Mensa Gifted Youth Member works on Girl Scout Gold Award

Mensa Special Interest: Girl Scouts
Gold Award – Go Read, Go Gold!

Written for Young Mensa Magazine by LeAnne LeSage

Two things that have been constant in my schooling years have been being a member of the Mensa Gifted Youth Program and being a member of Girl Scouts.  As someone who has moved 28 times in my 14 years on this earth, I am grateful to be involved in two organizations that have always provided consistency while homeschooling living between the states of Vermont and Florida.

My summer plans for 2022 consist of completing my Gold Award for Girl Scouts.  Since many readers will probably equate Girl Scouts with selling cookies and earning badges, I will elaborate on how this organization is also for young women in high school, builds a skill set that can be used in college and the workforce, and provide an overview of my Gold Award project.

I have been involved in Girl Scouts since I was six years old.  I started as a Daisy and moved up the ranks to Brownie, Junior, Cadette, and I am now a Senior.  I have always been a member of the Girls Scouts of the Green and White Mountains, but have also concurrently been a member of a Florida Council when I would spend the winters in Florida.  My family business requires a lot of travel, and I do move a lot, but Girl Scouts has been a wonderful way for me to be involved in a consistent activity in each location that is in every area.  Prior to the pandemic, I have been fortunate enough to not only be involved in a troop in Chittenden, Vermont, but have also attended Girl Scout events in New Hampshire, Georgia, and many areas throughout Florida.  I have had the opportunity to meet new people involved in Girl Scouts from all over the East Coast. Badges and skills have been earned in areas of art, marketing, environment, public speaking, jewelry making, cybersecurity, and entrepreneurship.

After the pandemic, the local troop in both places I live disbanded, so I registered as an Independent Girl Scout (IRG).  Basically, that means I work independently and not as part of a troop.  It actually works out for me at this point in time, because the pandemic has also brought many changes to our family business, and working on Girl Scouts remotely is really my only option right now due to location.

I am at the point where I have advanced to earn my Gold Award, the highest award in Girl Scouting.  As a Senior who has earned a Bronze Award and a Silver Award, this is my next and final step. The Gold Award is earned by creating and carrying out a sustainable solution to an issue that is of interest to the Girl Scout creating the project and the community as a whole.

As I was investigating what project to create for my Gold Award and thinking about how much the pandemic has changed my life, I came across information on how the pandemic has affected children’s reading levels.  After conducting research, I decided to create “Go Read, Go Gold” for my project.  Go Read, Go Gold (tagline: Reading for a Golden Future) will focus on post-pandemic reading difficulties, specifically in children in grade school and under.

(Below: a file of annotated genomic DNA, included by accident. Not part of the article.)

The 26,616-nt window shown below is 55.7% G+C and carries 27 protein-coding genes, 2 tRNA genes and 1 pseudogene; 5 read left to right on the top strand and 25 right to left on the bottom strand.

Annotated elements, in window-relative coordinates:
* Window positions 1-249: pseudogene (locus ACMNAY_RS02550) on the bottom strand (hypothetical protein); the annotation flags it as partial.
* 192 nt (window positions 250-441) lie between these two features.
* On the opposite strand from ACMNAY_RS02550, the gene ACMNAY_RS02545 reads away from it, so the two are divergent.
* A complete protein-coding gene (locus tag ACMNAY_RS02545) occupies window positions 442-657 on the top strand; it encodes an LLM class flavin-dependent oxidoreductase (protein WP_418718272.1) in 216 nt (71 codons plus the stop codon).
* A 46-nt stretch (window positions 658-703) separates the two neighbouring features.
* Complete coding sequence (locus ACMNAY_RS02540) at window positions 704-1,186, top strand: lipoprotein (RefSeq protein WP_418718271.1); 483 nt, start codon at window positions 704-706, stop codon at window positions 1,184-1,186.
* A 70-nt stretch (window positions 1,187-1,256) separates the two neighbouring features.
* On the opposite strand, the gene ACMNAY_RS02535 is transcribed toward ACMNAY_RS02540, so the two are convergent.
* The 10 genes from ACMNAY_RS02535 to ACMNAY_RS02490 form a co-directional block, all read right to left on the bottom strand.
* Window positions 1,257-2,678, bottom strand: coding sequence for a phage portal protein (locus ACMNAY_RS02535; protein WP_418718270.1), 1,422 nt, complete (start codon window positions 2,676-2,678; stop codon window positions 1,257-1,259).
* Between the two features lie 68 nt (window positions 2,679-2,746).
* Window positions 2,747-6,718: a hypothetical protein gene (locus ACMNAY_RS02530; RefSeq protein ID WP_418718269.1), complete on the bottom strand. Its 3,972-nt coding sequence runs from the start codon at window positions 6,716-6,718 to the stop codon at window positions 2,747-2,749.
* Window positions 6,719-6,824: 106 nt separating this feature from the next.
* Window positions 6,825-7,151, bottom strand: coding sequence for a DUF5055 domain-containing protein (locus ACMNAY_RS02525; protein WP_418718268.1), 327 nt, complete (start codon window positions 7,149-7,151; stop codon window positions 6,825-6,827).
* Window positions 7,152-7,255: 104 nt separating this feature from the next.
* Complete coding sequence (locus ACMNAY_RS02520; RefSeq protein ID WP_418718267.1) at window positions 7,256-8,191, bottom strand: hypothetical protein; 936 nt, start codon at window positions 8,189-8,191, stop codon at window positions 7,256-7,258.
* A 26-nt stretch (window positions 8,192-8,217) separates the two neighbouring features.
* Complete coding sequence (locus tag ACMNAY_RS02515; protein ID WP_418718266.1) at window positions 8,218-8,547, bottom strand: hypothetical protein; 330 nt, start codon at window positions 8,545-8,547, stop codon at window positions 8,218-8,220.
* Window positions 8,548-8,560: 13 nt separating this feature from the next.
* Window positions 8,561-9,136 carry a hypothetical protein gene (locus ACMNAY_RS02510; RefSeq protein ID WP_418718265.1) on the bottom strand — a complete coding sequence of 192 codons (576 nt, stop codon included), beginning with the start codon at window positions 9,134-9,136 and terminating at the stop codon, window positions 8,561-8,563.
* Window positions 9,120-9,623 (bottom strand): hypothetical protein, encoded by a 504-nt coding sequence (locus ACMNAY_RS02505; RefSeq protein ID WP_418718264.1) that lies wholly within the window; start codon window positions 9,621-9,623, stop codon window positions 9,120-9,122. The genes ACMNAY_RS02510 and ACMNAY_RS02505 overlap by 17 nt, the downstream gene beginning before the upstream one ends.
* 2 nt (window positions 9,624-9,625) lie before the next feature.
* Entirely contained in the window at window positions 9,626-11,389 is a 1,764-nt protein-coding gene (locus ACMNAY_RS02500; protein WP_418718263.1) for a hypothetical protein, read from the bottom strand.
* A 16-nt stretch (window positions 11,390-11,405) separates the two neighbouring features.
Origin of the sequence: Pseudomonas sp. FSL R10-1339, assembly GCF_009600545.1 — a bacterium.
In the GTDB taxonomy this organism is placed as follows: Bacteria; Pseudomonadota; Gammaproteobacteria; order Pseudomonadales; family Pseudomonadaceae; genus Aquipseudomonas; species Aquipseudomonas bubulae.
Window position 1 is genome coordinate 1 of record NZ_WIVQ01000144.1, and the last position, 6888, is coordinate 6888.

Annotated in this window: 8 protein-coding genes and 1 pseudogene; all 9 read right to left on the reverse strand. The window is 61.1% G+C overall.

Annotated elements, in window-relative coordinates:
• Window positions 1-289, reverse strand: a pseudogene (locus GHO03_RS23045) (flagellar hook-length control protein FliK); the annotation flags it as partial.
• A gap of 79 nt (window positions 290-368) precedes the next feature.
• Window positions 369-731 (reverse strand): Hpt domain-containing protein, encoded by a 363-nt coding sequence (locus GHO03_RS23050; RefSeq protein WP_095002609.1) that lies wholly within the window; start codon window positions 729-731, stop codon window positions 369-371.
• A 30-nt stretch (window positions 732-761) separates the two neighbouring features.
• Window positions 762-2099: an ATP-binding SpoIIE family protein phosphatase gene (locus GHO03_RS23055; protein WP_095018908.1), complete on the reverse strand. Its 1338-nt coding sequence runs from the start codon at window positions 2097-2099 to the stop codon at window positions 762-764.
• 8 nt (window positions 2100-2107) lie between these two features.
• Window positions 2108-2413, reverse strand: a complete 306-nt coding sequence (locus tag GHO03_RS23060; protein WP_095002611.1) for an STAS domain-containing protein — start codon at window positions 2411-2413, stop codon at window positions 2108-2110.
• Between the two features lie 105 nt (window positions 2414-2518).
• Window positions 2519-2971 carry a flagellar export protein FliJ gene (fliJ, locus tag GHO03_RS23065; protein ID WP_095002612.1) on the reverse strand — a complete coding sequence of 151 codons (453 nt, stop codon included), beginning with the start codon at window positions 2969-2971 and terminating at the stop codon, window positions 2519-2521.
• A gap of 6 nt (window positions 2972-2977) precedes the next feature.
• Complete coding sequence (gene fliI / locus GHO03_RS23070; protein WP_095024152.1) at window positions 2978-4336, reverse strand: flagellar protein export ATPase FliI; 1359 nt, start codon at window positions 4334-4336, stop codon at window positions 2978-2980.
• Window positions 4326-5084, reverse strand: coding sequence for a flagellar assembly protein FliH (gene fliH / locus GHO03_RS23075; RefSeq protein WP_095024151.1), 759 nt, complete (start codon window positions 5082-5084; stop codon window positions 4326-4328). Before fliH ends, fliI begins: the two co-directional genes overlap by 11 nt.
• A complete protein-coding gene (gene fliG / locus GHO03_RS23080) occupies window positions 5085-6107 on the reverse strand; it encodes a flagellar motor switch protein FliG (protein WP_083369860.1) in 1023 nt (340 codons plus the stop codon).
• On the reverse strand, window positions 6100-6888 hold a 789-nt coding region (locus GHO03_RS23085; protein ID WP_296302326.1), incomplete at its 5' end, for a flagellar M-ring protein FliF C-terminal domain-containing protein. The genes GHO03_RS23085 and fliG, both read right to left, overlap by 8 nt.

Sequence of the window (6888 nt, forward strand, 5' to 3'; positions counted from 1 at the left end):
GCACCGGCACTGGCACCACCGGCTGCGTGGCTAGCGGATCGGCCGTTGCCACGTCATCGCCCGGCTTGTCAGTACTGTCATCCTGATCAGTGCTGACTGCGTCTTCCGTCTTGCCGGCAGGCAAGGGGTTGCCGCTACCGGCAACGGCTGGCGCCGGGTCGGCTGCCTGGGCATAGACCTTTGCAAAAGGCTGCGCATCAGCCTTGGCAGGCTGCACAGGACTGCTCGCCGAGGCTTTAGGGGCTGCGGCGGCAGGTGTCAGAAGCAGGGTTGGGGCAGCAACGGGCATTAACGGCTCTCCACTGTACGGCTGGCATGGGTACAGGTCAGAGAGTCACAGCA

According to Stanford University, “Reading fluency among second and third graders in the United States is roughly 30 percent behind what would be expected in a typical year.”  Because of the Covid-19 pandemic schools across the country were closed.  Since then, the schools have been remote, opened back up, shut down again due to increases in cases, and then opened again.  Throughout this health crisis, we have worn masks to keep our friends, families, and neighbors healthy and to stop the spread.  2020 and 2021 were extremely tough on everyone.  However, it has been extremely tough on parents, educators, and students.  Children learning to read have suffered.  Toddlers learning to form words have suffered.  With coverings over our mouths, and the stress of life during the pandemic, storytime stopped for many children.  2022 is the year to regain these losses so these children can get caught up and have a future of reading fluency.

With my project “Go Read, Go Gold” I will continue to work on this summer, I am creating a website ( with reading resources online and at libraries to help parents, guardians, and caregivers with getting young children back on track with reading.  The entire project contains not only a website, but a PSA, printed brochures, and an interactive story for young children to encourage reading and a love of books.



Highest awards: Girl scouts. Girl Scouts of the USA. (n.d.). Retrieved May 12, 2022, from

University, S. (2021, March 9). Reading skills of young students stalled during pandemic. Stanford News. Retrieved May 12, 2022, from


About the Author:

LeAnne LeSage lives between Vermont and Florida and enjoys tennis, ice skating, theatre, reading, and writing.  She is a 14-year-old homeschooled, high school student and has already completed six college credits.  LeAnne is a member of Mensa, Girl Scouts of the Green & White Mountains, and is also a “huddle leader” for the Vermont Fellowship of Christian Athletes.